Magic the Gathering

German Nationals 2006

Last weekend I was judging at the German Magic: The Gathering Nationals 2006 in Aschaffenburg. I took the train on Thursday morning, leaving from the new main station in Berlin. The ride was fairly uneventful, but when I exchanged trains in Hanau, I met Martin Golm, a L2 judge from Dresden. I had travelled with Martin to Grand Prix Nottingham and also met him on the train ride to GP Hasselt. Travelling with and meeting Martin by chance has tradition by now. Arriving in Aschaffenburg we went to the hotel where we picked up coverage guy Hanno Terbuyken, before leaving to the site. (I can only recommend you check out the coverage. Hanno is easily my favorite coverage writer.)

Schloss Johannisburg in Aschaffenburg, Sven Teschke, CC-BY-SA-3.0

The site was near the Main river and Schloss Johannisburg. When we arrived the meat grinders were starting slowly. (Meat grinders are 64 person single elimination events, where the winner qualifies for German Nationals.) I helped with the meat grinders, but all in all it was a slow day. We had only six grinders in total, probably mainly because this time the meat grinders were outside of holidays. So I had enough time to meet people I hadn’t met for a long time and to watch the matches that were going on. Special congrats go to GerMagic’s webmaster EvilBernd, who won the last grinder of the day. He was complaining that the slowly increasing crowd of judges that were watching his matches were irritating him. All I can say is: Tough luck, win early grinders, where you still have less judges than players.

Lutz Hofmann’s (L3 from Berlin) meat grinder had a DQ situation. During a deck check I noticed something suspicious: The sleeves were cut badly. (This seems to be an increasingly common problem.) But there were two clearly distinguishable types of cuts. All lands plus four Chars were in one type of sleeves, while the other cards were in the other type. According to the player the sleeves had been bought on-site and were unplayed. It was a 100 sleeve pack of black Dragon Shields. While these are sold in quantities of 100 sleeves per pack, each pack consists of two separately produced part of 50 sleeves each. This explained the two sleeve types. In the end we were not convinced that the player had known about the production differences. Therefore Lutz did not disqualify the player, but issued a Marked Cards – Major penalty, resulting in a Match Loss. We advised the player to always shuffle the sleeves before sleeving the deck and wished him good luck in the next meat grinder (since meat grinders are single elimination events).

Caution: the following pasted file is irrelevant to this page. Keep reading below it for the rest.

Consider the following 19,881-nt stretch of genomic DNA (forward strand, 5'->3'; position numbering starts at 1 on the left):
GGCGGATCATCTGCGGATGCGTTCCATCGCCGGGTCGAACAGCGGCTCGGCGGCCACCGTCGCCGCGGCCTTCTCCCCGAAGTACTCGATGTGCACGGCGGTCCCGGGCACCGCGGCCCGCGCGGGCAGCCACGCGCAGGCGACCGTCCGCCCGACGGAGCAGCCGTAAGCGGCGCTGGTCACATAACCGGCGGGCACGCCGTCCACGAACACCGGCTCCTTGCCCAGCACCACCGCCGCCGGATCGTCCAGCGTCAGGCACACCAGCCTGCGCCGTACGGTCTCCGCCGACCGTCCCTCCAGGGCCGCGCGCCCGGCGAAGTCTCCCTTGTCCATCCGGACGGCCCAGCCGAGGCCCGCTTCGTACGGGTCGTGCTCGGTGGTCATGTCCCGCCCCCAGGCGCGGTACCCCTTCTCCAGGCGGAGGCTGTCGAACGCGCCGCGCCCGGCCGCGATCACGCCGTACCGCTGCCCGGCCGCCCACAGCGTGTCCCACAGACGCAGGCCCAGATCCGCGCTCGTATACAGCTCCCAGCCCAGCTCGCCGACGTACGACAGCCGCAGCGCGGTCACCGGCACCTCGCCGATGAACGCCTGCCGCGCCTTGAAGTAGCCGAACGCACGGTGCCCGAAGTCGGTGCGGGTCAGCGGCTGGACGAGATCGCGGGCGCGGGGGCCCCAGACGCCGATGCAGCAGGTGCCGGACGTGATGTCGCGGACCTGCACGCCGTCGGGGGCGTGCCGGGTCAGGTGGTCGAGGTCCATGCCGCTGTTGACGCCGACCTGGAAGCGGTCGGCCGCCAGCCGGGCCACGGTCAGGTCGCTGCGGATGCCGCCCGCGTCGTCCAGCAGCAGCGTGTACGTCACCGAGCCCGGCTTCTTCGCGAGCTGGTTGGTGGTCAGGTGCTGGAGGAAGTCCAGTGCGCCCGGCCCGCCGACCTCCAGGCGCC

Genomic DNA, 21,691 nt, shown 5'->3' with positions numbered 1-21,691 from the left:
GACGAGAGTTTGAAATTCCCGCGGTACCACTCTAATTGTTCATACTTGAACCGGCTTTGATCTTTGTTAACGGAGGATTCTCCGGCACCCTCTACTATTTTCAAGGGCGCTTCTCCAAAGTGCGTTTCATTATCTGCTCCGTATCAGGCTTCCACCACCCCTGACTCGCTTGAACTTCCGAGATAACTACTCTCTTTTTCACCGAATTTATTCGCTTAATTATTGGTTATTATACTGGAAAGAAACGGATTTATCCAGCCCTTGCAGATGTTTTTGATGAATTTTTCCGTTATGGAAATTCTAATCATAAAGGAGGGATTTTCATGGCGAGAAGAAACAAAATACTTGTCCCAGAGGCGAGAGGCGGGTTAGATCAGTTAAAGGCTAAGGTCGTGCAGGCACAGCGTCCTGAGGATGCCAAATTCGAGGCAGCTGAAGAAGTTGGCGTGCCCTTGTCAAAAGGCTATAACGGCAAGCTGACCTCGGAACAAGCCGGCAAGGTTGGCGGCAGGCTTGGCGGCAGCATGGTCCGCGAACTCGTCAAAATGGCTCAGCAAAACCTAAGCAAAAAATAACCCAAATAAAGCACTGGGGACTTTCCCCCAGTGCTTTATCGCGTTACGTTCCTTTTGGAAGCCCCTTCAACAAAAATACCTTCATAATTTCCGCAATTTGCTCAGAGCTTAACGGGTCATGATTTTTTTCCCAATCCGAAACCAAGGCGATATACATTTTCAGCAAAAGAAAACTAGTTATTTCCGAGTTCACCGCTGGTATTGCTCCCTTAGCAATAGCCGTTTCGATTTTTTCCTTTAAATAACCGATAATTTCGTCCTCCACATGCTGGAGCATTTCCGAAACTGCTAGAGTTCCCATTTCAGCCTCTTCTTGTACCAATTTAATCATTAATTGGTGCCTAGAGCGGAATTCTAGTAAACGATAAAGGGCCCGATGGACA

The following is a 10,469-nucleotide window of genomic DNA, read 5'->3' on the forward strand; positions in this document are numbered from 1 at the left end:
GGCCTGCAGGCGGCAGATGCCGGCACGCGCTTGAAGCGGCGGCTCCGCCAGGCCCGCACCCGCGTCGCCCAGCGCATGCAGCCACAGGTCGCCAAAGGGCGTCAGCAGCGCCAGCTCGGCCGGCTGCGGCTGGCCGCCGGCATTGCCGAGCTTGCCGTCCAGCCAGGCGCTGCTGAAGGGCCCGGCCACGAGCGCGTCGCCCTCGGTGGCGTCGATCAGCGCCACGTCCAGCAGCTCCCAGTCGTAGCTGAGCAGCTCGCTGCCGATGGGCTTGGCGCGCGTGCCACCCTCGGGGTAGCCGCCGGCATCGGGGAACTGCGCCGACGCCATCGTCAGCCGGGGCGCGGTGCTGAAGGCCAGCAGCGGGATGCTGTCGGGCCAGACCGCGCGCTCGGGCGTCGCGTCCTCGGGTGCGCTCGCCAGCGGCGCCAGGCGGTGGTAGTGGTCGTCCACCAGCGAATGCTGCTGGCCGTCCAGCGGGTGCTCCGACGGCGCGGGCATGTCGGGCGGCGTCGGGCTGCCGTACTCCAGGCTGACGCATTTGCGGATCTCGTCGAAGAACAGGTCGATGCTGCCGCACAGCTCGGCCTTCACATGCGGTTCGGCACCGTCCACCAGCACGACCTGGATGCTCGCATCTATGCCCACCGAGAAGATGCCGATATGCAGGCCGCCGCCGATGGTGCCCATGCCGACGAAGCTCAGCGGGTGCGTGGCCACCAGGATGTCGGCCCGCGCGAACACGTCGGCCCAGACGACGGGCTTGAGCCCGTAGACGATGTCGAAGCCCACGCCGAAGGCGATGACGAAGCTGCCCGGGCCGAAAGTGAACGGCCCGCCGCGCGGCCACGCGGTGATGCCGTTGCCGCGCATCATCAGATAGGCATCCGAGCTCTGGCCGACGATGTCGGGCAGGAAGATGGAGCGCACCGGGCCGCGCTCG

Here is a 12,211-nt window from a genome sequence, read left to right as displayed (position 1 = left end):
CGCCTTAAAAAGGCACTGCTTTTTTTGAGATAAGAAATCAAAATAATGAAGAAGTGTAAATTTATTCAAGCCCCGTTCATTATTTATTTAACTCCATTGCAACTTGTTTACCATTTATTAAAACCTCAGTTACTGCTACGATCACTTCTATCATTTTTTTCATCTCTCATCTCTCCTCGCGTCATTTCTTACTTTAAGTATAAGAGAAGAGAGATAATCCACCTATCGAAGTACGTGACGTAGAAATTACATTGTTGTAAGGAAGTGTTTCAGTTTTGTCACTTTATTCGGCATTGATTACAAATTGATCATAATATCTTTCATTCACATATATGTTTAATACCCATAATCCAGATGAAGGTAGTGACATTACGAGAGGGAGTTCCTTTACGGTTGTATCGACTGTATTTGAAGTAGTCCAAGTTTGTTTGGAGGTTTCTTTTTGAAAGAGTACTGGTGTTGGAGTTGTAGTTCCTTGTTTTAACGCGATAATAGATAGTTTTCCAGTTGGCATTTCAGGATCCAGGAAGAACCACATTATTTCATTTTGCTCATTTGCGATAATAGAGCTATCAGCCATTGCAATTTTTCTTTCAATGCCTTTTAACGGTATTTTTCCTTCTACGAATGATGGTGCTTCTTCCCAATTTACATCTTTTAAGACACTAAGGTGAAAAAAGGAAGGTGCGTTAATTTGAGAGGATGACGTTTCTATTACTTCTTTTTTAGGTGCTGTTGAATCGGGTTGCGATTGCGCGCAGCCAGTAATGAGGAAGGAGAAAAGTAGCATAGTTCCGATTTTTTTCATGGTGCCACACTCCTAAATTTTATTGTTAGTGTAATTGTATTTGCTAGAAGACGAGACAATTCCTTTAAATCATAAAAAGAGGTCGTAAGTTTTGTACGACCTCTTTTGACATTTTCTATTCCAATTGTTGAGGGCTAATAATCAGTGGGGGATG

There was an interesting discussion among judges about issuing Match Losses in single elimination events. In the only draft grinder a player played a Devouring Light in a deck without sleeves, which was supposedly clearly marked due to wear. Some judges were reluctant to issue a Marked Cards – Major penalty, since this would mean a Match Loss at Rules Enforcement Level 3. In single elimination events this equals a disqualification from the event (sans consequences like DQ investigations and possible bannings). I firmly believe that a single elimination event is no reason to downgrade penalties, and using this as a reason to change penalties is wrong.

We only finished the meat grinders around 10:30 in the evening. I went on a food hunt. Not easy in a small town in Bavaria during the week. But eventually we found a döner booth that was still open.

The next day I was assigned to side events. Since I had not too much to do, I peeked a bit into judge certification and helped with deck list counting in the main event. The most exciting event of the day was the project Save the Judge Test. Level 3 judge Ingo Kemper was doing judge certification. Unfortunately at the start of this day our internet connection was down. When this problem was fixed, the Judge Center refused to generate new judge exams. Finally I went onto #mtgjudge on IRC, where Lee Sharpe could help us out and send a test he had still saved to Ingo. Unfortunately only one of the candidates on this day passed.

In the evening most of the event staff went into a local Irish Pub where we drafted Coldsnap.

Saturday was the second day of the main event. I worked in Tobias Licht’s deck check team. The day started with a Coldsnap draft. Unfortunately during the draft one of my local players was disqualified for peeking.